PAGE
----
Dan - you've missed your calling mate! Should have been an actor!
I was a developer sometime ago, nowadays I'm an Architect that likes to stay on top of what is going on by hearing what you guys have to say.
Right to my questions ...
- How does Madison work? - Can I really 'scale-out' a database easily? - The video explains that very well thanks Christian!
- Will I need to design my database schema's and write my queries to work sympathetically with Madison? - Will Madison mean changes to the syntax in LINQ and SQL? - It does mean that some SQL statement will need to evolve?
- Does Madison come with it's own toolset ... can I still use the existing BI toolset that comes with SQL Server 2008 EE?
- How does the 'Landing Zone' work? - Will I need to reengineer my ETL/SSIS queries to work with it?
- How can I avoid 'Fork-Lift' upgrades?
- Will Madison work in a heterogeneous BI stack? Will it play nice with SAP, Oracle & Cognos?
- Madison software and hardware are linked together, so what does this mean to the support life-cycle? i.e. Microsoft typically support software for 8 years, HP warrantee their hardware for 5 years?
- How quickly can Madison recover in DR scenario's such as Data-Centre outage or one of the servers fails?
- SQL Server 2008 isn't support clustering across different subnets (however Windows 2008 is) does Madison still have the same issue?
- Does Madison work with all the new SQL Server 2008 features such as Resource Govenor and Policy Manager?
- How can I backup Madison? Will it work with DPM (System Centre Data Protection Manager)?
So I've got afew still to answer before I can design an Architecture ... but I have Ian Giles and Mark Anderson from UK SQL Server/Madison team coming to see me tomorrow ! C9/Microsoft listens! - I'm stoked! Thanks Guys
Thanks Charles & Christian, this is a very helpful video. It answered a great deal of my questions.
I can't wait to see this working, so I'm very much looking forward to the next video.
Cool! I've been waiting for this feature for a long time! How much code is this going to save? Allot.
It's still kinda clunky to marry the form up with the metadata buddy class, it would be nice if the form had an extra property that guided it to the buddy class instead of having to work out how to do it in code. Now all we need is a nice editor!
I've been enjoying these 10-4 shows, keep it up!
Perhaps we can help out with some naming suggestions?
Here are afew I've thought of ...
.NetFX Discussion Services
CakeCom ... because it's as simple as
Gosh, I really hope this is in Orcas! My reasoning is because if it's there Devs will use it. If it's not many Dev's won't know of it's existence and try and write there own. If it's intention is to be free then why not bundle it in, hey it could even be another selling point (like Orcas needed any more!)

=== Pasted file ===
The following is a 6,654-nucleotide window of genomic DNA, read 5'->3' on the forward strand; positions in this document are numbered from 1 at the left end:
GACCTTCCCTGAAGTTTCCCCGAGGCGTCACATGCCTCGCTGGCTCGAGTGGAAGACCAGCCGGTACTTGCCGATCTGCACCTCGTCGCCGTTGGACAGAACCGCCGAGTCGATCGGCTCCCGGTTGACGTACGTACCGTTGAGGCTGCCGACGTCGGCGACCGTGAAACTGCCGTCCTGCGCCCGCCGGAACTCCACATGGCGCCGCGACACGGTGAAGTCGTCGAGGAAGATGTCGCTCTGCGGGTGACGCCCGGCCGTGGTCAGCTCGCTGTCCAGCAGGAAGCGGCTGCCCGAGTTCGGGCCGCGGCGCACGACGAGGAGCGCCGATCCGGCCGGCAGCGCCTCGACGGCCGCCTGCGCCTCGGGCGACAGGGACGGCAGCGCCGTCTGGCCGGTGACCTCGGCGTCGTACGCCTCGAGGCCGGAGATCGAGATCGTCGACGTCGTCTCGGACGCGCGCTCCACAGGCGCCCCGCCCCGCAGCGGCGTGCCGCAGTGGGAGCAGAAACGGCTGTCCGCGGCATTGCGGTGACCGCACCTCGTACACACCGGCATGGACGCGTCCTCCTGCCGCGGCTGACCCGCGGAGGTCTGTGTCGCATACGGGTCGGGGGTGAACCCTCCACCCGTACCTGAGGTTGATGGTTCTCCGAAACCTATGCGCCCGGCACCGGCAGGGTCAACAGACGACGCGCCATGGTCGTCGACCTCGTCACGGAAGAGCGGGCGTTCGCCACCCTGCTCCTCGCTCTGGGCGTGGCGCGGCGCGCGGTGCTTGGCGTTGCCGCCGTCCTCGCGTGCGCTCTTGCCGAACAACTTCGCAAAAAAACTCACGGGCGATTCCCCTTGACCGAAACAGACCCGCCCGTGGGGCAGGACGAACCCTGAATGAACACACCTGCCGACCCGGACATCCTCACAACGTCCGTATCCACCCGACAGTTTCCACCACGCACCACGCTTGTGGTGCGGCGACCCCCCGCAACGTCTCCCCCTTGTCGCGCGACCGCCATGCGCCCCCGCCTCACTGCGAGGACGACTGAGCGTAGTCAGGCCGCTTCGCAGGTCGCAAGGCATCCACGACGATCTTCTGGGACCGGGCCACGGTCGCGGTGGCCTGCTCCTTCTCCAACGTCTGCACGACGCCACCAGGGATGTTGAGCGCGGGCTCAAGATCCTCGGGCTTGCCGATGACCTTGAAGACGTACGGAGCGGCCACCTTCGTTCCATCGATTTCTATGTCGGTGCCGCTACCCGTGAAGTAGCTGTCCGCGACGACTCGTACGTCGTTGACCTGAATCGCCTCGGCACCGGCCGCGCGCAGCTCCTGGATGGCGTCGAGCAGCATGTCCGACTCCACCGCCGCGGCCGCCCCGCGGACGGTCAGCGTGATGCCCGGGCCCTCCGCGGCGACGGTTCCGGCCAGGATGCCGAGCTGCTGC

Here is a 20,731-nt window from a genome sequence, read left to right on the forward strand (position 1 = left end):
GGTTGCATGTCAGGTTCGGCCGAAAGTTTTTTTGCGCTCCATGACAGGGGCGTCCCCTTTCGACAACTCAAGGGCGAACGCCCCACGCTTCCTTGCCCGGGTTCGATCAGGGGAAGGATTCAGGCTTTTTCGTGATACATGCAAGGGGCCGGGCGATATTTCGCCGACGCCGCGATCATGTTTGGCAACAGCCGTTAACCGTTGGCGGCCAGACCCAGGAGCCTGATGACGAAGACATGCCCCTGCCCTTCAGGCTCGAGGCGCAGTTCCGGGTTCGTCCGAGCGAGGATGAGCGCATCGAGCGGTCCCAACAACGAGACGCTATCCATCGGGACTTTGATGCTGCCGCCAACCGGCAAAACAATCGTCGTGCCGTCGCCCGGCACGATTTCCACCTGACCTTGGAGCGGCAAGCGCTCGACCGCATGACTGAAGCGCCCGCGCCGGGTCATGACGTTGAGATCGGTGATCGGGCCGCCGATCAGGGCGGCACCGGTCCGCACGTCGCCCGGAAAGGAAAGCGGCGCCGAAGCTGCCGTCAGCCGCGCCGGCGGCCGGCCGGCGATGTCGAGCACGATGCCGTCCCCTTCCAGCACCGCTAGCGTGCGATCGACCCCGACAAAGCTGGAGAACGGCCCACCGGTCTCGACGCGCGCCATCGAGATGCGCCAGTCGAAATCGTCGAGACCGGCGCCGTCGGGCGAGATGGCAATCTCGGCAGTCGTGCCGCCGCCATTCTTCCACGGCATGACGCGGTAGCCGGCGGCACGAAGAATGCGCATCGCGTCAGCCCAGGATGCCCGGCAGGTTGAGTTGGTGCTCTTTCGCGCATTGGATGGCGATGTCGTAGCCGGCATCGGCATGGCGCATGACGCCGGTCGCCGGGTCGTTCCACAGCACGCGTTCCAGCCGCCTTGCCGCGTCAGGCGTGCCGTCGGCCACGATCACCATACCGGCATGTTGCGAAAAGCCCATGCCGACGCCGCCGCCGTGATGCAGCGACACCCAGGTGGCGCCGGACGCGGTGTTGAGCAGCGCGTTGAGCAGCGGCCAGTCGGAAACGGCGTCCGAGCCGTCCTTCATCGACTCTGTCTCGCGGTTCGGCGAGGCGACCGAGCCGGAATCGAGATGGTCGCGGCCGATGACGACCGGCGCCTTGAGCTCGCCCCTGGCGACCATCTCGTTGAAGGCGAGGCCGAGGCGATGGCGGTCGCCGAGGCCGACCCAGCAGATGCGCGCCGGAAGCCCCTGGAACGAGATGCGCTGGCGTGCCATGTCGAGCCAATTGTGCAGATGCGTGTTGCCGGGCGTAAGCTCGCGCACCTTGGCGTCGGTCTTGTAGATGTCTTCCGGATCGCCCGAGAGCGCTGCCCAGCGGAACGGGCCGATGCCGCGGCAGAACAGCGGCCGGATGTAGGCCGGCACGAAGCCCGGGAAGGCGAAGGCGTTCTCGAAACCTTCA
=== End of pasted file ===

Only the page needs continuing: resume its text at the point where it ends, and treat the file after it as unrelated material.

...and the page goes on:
That is an impressive demo!!! The potential of this is very far reaching specially in the SOA space.
Anyway I have some questions if that’s ok, and they are …
So what is the performance like?
How far can I scale this?
Can I get this to work with (W)WF?
Can I do async or long running communications with this technology?
Have you tried connecting this to Java and other non-Microsoft technologies?
Isn’t calling this technology ‘Biztalk Connectivity Services’ going to get it confused with the full Biztalk product? Specially if there is no migration strategy from one to the other?
I’m pretty excited about this … and I have a 100 more questions but that’s enough to be getting on with for now.
May 22, 2007 at 4:28AMNxtGenUG is totally cool!
If you are serious about your .Net coding then you shouldn't miss out on this very special user group.
It's informative, good fun, wacky, not London-centric ... it keeps you ahead of the curve.
Guys lets not get derailed here! Don't feed the troll.
Eagle pack it in! If you want to make a statement, make a thread and answer comments in the normal way, don't be disruptive and take threads off track to fulfil your own agenda.
Back to the point, what makes the DDD model successful?
1) Completely community run event
2) Different user groups coming together and push in the same direction.
3) Community speakers with real world experience this makes credibility
4) Informative and popular sessions because the community votes for the sessions they want
5) Good venue, it's not central but it is very easy to get to and the rooms are good.
6) Supportive sponsors that allow a very high degree of freedom and autonomy
So what have I missed ?
The thing is that it's a simple format and there is no reason it couldn't be copied else where by different countries or communities.
Back on track now ...
One of the best things I love about user groups is that they give the opportunity for anyone to try their hand at speaking. Many groups have latched onto this with a 15 min 'nugget' talk at the beginning of an evening.
Now I'm going to do my first 'nugget' in Jan at my local user group and it's my first public presentation.